The pressure of the fluid in the system 154 is indicated by a pressure gauge 162 on the control panel 120 and can be controlled by a pressure regulator valve 164 (FIG. 15) in inlet conduit 126 and having a corresponding pressure control knob 166 (FIG. 12) connected thereto and positioned on the control panel 120 and labeled Pressure Regulator,
A convenient feature of the present invention is the provision of a sampling fluid outlet conduit 168 (FIG. 15) connected to outlet conduit 128. A sampling valve 170 (FIG. 15) is connected in sampling outlet conduit 168 and is connected to a corresponding sampling valve control knob 172 (FIG. 12) on the control panel 120 labeled Sampling Valve".
With reference to FIG. 12, fluid connection can be made to the above-described three fluid conduits 126, I28 and 166 of the fluid conduit system 154 directly on the front panel 120 as follows. An inlet connector 174 positioned on the lower left-hand portion of control panel 120, is connected to the end of inelt conduit 126; an outlet connector 176 on control panel 120 is connected to the end of outlet conduit 128; and a sampling 1 1 connector 178 is connected to the end of the sampling conduit 168.
Referring now to FIGS. 12 and 17, the electrical power supply circuit 180 of the present invention includes a power source 182 of, for example, 120 volt and 60 Hz, connected to the corona reactor core 114 through the transformer 116. A power ON-OFF switch 184 is connected in the circuit 180 and is positioned on the control panel 120. A power-on light 186 is connected in the circuit 180 and is positioned on the control panel 120 adjacent the switch 184. The light 186 is energized when switch 184 is closed and indicates visually when the power is on. As shown in FIG. 17, the closing of switch 184 also energizes the blower 118.
The power applied to the corona reactor core 114 is controlled by a variac 188 connected to a power control knob 190 located on the control panel 120 and labeled Power Control". The amount of power supplied to the corona reactor core 114 is indicated by a watt meter 192 located on the control panel 120.
The Corona Reactor Core 114 Referring to FIGS. 13 to 14, the ccrona reactor core 1 14 comprises a plurality of individual corona reactor cells 121 held together in the clamp 152. The individual corona reactor cells 121 will be described in detail below with reference to FIGS. 18-20.
The corona reactor core 114 is electrically connected to transformer 116 by means of the pair of electrical lead lines 122 and 124. The various modes of electrically connecting the individual corona reactor cells 121 will be discussed in detail below under the heading THE ELECTRICAL CIRCUITS."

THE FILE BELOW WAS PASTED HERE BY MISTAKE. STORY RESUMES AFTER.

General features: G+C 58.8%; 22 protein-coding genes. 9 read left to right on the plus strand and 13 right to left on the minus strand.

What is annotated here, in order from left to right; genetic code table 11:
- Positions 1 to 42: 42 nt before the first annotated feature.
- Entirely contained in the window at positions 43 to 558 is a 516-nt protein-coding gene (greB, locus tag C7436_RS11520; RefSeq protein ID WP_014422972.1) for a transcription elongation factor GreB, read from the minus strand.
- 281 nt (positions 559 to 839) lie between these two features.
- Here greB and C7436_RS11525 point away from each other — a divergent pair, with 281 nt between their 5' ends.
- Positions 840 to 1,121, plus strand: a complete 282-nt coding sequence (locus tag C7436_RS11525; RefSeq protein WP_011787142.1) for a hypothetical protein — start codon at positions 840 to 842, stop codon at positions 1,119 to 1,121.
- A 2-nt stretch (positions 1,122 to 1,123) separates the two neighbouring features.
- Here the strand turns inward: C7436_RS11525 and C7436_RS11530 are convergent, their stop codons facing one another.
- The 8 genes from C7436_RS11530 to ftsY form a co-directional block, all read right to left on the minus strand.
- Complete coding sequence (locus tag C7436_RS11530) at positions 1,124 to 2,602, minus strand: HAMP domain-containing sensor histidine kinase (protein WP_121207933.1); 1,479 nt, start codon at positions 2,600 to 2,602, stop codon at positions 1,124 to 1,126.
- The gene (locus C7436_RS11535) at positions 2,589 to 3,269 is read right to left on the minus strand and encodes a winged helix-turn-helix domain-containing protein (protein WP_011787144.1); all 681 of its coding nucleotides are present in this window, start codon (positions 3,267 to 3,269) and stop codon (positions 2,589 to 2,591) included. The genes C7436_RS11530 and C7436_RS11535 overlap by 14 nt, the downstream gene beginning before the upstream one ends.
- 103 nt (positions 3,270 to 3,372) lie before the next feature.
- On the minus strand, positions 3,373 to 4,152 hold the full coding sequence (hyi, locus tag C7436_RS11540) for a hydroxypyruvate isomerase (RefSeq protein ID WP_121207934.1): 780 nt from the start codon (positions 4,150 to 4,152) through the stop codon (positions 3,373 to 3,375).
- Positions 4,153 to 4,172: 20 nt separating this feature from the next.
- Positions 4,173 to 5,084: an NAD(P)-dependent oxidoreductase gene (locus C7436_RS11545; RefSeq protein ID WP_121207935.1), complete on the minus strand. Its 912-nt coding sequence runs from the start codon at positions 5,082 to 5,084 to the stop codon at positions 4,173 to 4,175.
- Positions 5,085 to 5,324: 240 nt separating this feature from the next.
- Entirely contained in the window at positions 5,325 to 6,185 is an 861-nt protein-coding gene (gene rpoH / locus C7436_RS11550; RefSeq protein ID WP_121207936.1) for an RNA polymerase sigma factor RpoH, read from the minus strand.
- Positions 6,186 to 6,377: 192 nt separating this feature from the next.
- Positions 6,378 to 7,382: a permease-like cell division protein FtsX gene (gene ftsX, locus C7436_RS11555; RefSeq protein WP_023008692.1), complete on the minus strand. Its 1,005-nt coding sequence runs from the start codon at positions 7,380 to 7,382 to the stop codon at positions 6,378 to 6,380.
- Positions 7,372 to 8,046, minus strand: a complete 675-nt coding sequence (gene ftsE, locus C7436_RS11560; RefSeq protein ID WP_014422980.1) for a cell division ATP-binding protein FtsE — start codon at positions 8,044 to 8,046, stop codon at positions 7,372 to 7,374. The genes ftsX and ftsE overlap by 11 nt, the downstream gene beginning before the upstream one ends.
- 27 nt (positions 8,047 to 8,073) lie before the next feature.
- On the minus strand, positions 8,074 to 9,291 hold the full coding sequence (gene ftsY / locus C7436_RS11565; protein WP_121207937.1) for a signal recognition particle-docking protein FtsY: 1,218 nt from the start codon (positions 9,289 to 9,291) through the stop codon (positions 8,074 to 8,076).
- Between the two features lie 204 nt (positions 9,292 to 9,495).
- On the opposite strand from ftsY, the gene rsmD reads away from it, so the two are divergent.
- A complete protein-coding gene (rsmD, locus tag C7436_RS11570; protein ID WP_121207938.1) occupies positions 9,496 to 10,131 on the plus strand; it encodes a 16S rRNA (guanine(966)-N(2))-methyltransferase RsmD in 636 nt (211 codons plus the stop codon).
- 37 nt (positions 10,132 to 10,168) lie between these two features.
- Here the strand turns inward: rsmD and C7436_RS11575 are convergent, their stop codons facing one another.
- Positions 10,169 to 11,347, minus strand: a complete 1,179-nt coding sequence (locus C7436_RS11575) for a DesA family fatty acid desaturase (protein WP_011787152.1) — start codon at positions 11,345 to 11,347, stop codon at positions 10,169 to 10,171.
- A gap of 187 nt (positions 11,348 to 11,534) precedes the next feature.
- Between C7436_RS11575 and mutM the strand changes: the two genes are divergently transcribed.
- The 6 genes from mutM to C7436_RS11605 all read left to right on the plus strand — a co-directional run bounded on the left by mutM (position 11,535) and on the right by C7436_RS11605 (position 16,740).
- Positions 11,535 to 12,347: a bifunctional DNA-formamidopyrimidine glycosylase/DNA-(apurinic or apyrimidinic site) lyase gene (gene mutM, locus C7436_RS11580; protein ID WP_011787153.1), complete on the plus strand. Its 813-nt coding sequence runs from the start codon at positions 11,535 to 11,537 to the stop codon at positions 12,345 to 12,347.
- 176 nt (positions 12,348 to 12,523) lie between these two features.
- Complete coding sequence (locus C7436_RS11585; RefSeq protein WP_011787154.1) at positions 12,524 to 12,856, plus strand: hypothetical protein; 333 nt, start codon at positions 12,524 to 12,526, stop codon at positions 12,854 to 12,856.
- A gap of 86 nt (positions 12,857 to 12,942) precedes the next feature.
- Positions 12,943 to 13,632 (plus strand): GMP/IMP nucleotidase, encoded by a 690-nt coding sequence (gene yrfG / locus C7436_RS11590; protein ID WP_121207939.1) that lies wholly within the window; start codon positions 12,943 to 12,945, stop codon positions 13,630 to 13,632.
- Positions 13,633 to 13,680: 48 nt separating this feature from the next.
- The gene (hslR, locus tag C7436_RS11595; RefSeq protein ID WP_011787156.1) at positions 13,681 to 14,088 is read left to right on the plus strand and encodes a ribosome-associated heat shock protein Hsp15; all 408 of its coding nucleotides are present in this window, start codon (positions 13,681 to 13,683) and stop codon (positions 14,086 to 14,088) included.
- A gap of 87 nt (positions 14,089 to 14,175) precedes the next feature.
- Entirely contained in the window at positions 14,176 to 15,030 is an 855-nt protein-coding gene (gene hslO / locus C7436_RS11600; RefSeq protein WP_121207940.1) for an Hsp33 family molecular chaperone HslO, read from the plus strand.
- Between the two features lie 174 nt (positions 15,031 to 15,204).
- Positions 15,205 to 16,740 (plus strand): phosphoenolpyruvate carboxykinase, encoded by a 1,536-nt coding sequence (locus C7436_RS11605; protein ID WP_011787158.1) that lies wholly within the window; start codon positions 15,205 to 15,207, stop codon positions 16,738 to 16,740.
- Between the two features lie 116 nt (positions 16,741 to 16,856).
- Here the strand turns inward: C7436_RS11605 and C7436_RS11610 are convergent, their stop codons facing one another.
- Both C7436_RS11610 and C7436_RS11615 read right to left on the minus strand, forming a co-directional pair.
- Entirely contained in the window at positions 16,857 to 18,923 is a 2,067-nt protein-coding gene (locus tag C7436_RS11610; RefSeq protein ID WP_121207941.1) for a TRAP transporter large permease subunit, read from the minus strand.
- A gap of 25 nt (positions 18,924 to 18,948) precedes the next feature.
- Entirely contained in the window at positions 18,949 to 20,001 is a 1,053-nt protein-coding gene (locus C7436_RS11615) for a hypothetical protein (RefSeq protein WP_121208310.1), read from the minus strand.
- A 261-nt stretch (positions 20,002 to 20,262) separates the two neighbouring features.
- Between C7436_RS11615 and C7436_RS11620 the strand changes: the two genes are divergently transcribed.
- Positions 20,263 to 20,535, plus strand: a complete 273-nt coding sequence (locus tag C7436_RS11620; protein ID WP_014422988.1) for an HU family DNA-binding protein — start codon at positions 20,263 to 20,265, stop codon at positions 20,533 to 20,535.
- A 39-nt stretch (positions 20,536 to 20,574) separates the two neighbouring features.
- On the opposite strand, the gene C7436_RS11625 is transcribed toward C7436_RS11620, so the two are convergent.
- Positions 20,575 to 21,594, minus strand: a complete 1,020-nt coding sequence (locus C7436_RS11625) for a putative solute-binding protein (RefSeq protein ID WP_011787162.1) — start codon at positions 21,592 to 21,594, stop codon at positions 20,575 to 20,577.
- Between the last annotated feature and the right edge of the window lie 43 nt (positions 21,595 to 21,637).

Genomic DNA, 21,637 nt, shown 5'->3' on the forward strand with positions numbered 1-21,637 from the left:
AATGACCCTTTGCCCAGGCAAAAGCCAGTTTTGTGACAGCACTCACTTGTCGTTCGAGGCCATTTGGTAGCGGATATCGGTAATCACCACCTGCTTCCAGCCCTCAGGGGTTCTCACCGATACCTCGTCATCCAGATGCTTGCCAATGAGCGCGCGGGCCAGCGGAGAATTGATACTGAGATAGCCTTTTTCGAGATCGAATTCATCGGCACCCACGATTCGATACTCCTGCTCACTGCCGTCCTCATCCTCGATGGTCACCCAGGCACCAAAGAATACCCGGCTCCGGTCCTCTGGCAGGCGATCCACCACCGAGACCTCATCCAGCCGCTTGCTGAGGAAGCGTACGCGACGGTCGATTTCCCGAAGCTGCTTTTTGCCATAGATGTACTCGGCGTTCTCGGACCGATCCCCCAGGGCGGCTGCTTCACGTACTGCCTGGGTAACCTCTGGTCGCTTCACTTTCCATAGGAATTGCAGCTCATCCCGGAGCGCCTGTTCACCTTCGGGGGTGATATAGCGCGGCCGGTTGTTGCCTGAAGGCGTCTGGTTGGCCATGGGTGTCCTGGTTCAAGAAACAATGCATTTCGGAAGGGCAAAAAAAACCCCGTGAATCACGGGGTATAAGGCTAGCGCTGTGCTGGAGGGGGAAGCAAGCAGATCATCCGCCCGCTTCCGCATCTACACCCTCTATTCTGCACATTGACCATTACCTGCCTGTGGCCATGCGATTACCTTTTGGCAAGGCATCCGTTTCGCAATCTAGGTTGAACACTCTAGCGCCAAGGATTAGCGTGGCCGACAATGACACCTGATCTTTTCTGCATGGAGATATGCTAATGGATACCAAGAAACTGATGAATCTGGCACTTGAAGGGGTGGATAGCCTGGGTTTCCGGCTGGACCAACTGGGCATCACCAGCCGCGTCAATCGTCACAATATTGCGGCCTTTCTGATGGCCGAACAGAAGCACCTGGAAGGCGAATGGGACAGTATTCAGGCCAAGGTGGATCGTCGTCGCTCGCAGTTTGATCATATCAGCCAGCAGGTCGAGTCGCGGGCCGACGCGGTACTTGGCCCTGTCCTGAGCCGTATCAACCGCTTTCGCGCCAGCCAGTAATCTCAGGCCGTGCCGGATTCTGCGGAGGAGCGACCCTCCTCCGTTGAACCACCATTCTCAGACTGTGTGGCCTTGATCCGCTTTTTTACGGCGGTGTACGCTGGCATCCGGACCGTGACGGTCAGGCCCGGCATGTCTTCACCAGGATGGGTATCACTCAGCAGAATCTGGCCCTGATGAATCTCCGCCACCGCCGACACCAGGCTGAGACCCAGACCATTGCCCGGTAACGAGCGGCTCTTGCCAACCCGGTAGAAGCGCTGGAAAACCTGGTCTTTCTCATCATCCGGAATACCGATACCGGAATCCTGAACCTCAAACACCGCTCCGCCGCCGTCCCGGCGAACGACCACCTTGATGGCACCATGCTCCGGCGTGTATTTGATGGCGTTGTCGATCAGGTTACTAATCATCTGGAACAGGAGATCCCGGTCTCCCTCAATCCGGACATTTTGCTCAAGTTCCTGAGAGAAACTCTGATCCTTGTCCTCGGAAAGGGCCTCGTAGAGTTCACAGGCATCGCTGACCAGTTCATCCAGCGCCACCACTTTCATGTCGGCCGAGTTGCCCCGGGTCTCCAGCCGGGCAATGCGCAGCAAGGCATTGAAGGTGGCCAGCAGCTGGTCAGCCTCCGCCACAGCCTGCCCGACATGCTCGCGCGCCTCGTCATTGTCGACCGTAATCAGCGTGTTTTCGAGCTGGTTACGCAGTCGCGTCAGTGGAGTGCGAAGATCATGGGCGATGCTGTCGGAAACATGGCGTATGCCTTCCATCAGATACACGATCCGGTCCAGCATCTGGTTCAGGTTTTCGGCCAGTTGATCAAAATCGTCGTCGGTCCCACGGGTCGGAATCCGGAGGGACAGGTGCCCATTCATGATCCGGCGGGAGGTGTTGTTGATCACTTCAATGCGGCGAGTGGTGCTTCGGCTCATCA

The fluid connections to the corona reactor core 114 are as follows. The inlet conduit 126 is connected to an inlet manifold 194 (FIGS. 13 and 14) on one side of the corona reactor core 1 14. The outlet conduit 128 is connected to an outlet manifold 196 (FIG. 14) located on the opposite side of the corona reactor core 114. As will be described in more detail below, each of the corona reactor cells 121 have an inlet tube 198 connected to the inlet manifold 194 and an outlet tube 200 connected to the outlet manifold 196. The tubes 198 and 200 are connected to the manifolds 194 and 196 by means of connectors 202 (FIG. 13), of any known, suitable type. The connectors 202 are preferably of a quick connect disconnect type. Since the number of cells 121 in any core 114 can vary, the inlet and outlet manifolds 194 and 196 respectively may have openings 204 (see FIG. 14) that are not being used. in such case, plugs 197 (FIG. 14) are connected to openings 204 to close them.
Referring to FIGS. 13 and 14, the clamp 152 includes a pair of stationary, vertical end plates 206 and 208 supported on the sub-floor 148 and held a predetermined distance apart by a pair of spacer tubes 210 and 212 and a pair of bols 214 and 216, respectively, passing through the spacer tubes 210 and 212 respectively; the bolts are secured by means of nuts 218. A pair of horizontal support bars 220 and 222 are connected between the vertical end plates 206 and 208. The corona reactor core 114 sits directly on top of the horizontal support bars 220 and 222 (a spacer gasket 262, of each of the individual cells 121 extends into vertical slots 224 (FIG. 13) in each of the horizontal support bars 220 and 222 respectively).
The individual corona reactor cells 121 are vertically oriented and are horizontally stacked or pressed together by means of clamp 152 and are easily and separately removable from the corona reactor by simply removing the cover 136 of the housing 112 and releasing the clamp 152. The individual corona reactor cells 121 are supported on the horizontal support bars 220 and 222 between the end plate 206 and a horizontally movable, vertical pressure plate 226. Pressure plate 226 is movable toward and away from the corona reactor core 114 by means of an externally screwthreaded shaft 228 (rotatably connected at a joint 230 to the pressure plate 226 and connected in screwthreaded relationship to end plate 208). A plate 232 connected, by a pair of supports 233 and 235, to end plate 208, is provided with a central, internally screwthreaded opening 234 in which the shaft 228 is matingly threaded for rotation. The end plate 208 is provided with an opening 236 to accomodate a knob 238 rigidly connected to the shaft 228. The knob 238 is rotated to apply or release pressure on the corona reactor core 1 14 through the pressure plate 226. The knob 238 is manually accessible when the cover 136 is off.